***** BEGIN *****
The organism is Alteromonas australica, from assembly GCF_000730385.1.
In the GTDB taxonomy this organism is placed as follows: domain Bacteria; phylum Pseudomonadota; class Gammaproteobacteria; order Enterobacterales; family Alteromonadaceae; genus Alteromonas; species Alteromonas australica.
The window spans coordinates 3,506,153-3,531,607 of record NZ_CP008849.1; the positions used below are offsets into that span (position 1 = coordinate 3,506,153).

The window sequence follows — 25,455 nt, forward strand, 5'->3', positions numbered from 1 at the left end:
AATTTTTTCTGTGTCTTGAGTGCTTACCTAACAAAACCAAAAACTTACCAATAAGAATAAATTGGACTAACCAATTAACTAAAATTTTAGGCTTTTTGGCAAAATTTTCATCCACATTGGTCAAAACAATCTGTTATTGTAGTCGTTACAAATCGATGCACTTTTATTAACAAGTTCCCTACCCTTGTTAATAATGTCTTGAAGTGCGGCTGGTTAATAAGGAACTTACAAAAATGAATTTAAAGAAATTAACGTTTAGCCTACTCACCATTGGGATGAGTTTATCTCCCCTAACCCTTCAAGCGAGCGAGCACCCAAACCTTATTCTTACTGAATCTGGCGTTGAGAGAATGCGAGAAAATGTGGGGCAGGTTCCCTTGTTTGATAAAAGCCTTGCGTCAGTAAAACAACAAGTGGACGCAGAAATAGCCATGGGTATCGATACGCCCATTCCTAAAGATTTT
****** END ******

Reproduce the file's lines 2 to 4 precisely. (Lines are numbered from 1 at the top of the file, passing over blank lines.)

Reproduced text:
In the GTDB taxonomy this organism is placed as follows: domain Bacteria; phylum Pseudomonadota; class Gammaproteobacteria; order Enterobacterales; family Alteromonadaceae; genus Alteromonas; species Alteromonas australica.
The window spans coordinates 3,506,153-3,531,607 of record NZ_CP008849.1; the positions used below are offsets into that span (position 1 = coordinate 3,506,153).

The window sequence follows — 25,455 nt, forward strand, 5'->3', positions numbered from 1 at the left end: